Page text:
Column: Invisible disabilities have visible fall out

“I’ve seen somebody get shot in the head. I was, like, 8,” admits 15-year-old plaintiff, Philip W., in a video on Trauma & Learning, a webpage dedicated to the Compton Unified School District lawsuit.

According to the webpage, Public Counsel and Irell & Manella LLP filed a lawsuit in May against CUSD on behalf of a few students and three teachers for failing to provide adequate treatment to address students’ post-traumatic stress. The plaintiffs argue that trauma should be viewed as a disability as it impedes students’ ability to focus in school, and therefore teachers should have specialized training to give these students access to appropriate education.

However, can a traumatized student be legally classified as disabled?

That seems to be the ongoing debate in this situation, with CUSD insisting that disability is much too broad of a legal term, which would suddenly label most Compton students as impaired.

Research posted on the Trauma & Learning webpage explains how studies have shown that children who experience traumatic moments, such as witnessing or being victims of physical abuse, have been shown to struggle significantly more in school than those with more stable childhoods. Among these struggles are repeating grades, suspensions from school, higher absence rates and behavioral problems.

If studies have shown that minors who have experienced trauma tend to struggle more with these factors, how can schools dismiss trauma as not interrupting their educations?

“You would have to analyze individual situations to see how one’s trauma impacts their functioning,” clarified Connie Beck, an associate professor of clinical psychology.

While one person may face post-traumatic stress after watching their close friend be killed or their mother abused, another person may be able to move forward with fewer difficulties.

“Putting the disability debate aside, this case is dealing with the negligence of the school district,” Beck added.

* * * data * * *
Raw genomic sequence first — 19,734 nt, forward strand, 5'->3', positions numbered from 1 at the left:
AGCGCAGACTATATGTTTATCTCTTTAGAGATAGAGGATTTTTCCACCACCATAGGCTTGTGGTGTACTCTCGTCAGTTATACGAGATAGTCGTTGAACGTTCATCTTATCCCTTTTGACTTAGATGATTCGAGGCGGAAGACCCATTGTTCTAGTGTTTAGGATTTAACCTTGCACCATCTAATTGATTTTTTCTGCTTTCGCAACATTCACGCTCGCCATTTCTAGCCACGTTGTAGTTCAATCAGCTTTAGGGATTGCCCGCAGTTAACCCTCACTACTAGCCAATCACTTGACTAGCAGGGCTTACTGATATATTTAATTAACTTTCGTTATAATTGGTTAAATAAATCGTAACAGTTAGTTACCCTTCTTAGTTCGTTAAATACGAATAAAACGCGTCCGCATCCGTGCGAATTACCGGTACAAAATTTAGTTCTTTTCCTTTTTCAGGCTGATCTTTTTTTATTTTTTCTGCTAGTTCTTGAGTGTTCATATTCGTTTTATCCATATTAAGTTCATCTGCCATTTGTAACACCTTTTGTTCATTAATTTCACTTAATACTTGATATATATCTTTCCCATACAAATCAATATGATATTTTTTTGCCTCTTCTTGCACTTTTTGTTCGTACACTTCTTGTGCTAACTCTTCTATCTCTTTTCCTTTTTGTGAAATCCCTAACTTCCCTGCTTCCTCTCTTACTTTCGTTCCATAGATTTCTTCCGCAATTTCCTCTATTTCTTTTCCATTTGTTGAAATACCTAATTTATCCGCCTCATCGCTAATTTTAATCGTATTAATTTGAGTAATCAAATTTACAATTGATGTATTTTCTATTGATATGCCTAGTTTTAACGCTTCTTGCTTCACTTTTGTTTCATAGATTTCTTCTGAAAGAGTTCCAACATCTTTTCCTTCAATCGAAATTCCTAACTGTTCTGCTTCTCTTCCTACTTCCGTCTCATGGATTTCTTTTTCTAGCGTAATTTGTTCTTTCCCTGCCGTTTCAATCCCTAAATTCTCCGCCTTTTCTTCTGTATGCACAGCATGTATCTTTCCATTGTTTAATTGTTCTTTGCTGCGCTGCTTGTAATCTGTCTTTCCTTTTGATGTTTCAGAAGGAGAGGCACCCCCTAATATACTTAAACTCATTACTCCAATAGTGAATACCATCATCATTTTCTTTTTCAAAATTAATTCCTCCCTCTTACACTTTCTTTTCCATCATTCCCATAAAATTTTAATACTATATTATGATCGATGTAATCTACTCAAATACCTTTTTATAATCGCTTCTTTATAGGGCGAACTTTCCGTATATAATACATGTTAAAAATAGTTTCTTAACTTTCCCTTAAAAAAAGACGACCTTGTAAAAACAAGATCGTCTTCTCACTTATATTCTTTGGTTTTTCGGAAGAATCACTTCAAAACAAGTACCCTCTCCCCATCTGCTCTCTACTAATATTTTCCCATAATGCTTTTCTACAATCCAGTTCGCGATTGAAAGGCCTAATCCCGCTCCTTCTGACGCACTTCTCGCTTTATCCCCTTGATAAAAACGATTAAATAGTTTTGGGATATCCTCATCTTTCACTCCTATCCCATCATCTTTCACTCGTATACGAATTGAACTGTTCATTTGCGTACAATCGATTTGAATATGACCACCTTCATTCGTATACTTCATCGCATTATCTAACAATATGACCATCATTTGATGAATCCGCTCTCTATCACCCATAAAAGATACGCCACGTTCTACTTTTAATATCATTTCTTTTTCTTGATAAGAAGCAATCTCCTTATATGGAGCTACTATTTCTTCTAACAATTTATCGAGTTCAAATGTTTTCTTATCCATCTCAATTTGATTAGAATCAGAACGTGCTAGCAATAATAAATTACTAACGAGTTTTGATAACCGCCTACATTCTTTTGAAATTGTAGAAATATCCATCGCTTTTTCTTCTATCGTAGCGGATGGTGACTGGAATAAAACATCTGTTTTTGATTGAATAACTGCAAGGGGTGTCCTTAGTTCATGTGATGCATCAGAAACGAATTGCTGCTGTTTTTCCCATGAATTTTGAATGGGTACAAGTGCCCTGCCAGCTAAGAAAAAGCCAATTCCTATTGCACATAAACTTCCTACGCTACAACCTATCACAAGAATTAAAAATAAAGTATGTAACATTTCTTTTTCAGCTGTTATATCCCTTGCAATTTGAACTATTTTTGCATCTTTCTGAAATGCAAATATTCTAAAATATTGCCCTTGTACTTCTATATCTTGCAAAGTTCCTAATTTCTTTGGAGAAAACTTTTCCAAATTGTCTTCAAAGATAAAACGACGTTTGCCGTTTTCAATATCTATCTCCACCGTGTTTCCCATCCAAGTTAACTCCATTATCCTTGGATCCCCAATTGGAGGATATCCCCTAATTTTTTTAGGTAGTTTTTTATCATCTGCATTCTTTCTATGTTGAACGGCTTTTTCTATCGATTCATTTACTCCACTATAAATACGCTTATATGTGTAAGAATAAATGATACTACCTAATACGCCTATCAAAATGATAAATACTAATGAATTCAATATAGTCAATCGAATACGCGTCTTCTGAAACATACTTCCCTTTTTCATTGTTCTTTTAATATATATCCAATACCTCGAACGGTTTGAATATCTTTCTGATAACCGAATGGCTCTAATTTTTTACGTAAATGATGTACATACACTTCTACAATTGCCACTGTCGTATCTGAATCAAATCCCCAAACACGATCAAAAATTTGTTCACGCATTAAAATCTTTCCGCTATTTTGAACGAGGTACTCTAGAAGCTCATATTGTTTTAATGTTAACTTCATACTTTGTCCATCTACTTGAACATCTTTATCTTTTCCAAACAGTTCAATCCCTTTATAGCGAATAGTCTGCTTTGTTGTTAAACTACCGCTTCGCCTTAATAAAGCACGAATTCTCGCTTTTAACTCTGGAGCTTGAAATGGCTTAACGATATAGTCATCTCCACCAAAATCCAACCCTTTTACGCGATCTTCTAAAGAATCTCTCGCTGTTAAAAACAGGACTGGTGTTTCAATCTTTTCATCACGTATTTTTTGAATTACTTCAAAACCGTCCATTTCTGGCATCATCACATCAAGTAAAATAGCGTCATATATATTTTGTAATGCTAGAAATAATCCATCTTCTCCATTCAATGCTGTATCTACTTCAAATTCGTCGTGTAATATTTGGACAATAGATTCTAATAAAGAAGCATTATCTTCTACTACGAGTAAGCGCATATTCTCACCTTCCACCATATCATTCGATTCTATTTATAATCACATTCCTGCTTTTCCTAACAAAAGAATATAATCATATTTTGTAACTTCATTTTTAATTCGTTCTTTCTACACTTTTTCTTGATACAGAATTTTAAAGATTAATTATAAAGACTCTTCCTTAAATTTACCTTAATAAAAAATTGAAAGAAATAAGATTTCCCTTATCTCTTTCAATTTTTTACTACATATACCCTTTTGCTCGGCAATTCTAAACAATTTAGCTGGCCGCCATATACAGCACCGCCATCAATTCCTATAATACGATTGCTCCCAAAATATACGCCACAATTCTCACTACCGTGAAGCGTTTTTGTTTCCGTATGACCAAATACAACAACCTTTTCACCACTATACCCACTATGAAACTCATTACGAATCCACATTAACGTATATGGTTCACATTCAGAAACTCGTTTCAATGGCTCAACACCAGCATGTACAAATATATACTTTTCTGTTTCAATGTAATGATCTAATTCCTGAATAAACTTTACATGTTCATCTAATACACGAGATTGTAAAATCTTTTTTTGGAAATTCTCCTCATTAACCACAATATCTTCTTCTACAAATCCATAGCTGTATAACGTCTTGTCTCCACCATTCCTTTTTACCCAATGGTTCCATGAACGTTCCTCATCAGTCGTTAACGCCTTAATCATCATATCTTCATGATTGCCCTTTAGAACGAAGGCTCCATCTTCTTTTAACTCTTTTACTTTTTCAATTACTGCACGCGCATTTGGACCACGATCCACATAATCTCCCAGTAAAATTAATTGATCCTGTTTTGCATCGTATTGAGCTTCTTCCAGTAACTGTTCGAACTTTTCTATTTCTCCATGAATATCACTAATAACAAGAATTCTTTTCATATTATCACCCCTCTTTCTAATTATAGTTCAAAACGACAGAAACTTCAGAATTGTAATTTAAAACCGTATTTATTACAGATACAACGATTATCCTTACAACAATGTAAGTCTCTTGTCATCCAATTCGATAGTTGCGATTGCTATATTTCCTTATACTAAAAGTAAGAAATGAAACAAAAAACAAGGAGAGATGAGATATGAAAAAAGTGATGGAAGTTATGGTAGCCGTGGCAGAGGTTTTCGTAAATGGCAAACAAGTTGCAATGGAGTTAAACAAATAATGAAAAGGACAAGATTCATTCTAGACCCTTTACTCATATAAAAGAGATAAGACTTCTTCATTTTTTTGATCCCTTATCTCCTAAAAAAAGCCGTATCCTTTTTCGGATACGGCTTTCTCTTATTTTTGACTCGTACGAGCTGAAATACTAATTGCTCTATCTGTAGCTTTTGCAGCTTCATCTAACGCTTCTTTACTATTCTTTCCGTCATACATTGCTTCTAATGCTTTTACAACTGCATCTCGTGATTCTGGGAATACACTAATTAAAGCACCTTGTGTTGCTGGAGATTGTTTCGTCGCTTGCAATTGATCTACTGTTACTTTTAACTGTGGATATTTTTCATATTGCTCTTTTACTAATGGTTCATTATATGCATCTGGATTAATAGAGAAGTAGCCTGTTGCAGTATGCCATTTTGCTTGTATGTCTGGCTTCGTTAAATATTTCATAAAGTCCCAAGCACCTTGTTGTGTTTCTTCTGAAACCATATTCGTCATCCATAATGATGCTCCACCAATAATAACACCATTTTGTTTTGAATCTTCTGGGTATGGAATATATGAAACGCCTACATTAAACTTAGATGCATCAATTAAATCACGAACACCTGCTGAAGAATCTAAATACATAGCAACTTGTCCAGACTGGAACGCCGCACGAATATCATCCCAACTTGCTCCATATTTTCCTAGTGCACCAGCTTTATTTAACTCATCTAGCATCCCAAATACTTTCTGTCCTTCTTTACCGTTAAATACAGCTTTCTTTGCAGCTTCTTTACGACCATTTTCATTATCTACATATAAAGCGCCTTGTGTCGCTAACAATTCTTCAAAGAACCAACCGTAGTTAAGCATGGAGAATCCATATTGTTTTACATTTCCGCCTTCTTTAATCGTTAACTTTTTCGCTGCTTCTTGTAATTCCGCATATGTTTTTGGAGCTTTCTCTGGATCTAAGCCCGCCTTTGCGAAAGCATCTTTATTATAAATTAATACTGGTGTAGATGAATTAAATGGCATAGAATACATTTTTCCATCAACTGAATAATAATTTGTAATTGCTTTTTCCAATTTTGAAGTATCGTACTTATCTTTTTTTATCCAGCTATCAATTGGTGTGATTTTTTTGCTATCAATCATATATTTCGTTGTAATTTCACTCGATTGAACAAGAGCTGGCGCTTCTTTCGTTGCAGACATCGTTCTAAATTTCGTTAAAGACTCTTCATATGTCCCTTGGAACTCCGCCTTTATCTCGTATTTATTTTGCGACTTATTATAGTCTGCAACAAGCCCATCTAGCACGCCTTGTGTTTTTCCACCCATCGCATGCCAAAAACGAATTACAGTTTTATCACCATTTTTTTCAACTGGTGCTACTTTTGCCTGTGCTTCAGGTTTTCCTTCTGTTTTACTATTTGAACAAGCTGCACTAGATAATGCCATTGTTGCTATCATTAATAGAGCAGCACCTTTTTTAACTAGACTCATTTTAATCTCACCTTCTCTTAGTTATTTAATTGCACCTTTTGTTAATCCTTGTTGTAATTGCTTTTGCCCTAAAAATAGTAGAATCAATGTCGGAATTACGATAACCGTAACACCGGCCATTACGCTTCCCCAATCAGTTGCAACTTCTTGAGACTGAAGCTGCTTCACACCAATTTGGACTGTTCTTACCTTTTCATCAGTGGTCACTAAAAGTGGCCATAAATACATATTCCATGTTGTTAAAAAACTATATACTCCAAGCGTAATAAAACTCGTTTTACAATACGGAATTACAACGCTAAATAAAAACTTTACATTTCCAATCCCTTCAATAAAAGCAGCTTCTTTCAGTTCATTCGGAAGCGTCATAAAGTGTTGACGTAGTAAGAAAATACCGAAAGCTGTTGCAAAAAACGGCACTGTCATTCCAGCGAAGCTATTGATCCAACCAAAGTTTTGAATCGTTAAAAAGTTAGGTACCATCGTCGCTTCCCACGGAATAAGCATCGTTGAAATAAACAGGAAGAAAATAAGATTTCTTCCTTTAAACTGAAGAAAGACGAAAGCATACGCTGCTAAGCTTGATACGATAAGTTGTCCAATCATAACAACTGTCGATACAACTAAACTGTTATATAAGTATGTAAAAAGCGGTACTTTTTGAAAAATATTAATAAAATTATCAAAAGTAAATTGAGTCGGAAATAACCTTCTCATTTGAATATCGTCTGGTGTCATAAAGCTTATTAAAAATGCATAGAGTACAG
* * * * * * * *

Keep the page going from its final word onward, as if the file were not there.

By federal law, all teachers and school staff are required to report any signs of current or former abuse they may see in their students. But when Dominguez High School administrators found out that 17-year-old Peter P. was homeless and sleeping on the school’s cafeteria roof, they offered no help and instead opted to suspend him.

Had a single teacher decided to offer Peter psychological help, he wouldn’t be constantly battling against his uncontrollable anger that grew from being abused at home or from his violent encounters on the streets.

The CUSD has not only failed to provide a safe environment by offering psychological help—teachers have actually further contributed to students’ trauma. As stated on her student profile on Trauma & Learning, 18-year-old Kimberly Cervantes was verbally attacked by her teachers after coming out with her homosexuality and was physically attacked by one of the security guards during an argument.

With these examples alone, it is evident that the CUSD is already breaking the law by failing to protect students from abuse and neglect.

It is illogical for schools in a community with such a high crime rate not to offer resources for improving students’ education or emotional wellbeing.

Maybe not all students in this community have suffered traumatic experiences or their respective impairments, but the testimonies of students prove that trauma has become a disability for some.

The actions (and lack thereof) of teachers further bring to light the unfulfilled duties and the negligence of the school district.

As Peter P. expresses, “[the students] want to change, but they can’t. Because when they go home, it’s negative. They go to school, it’s negative. Out on the streets, it’s negative.”

All these students are asking for is the equal opportunity that the Americans with Disabilities Act promises to every one of its citizens. In order to give these students equal access to education, it is essential that Compton and other affected schools begin offering mental services to help students address and overcome disabilities associated with their traumatic experiences.

The CUSD may continue to ignore their problems, but with the evidence brought forward, there is no way to deny that they have failed to meet their duty and provide disability access for traumatized students.


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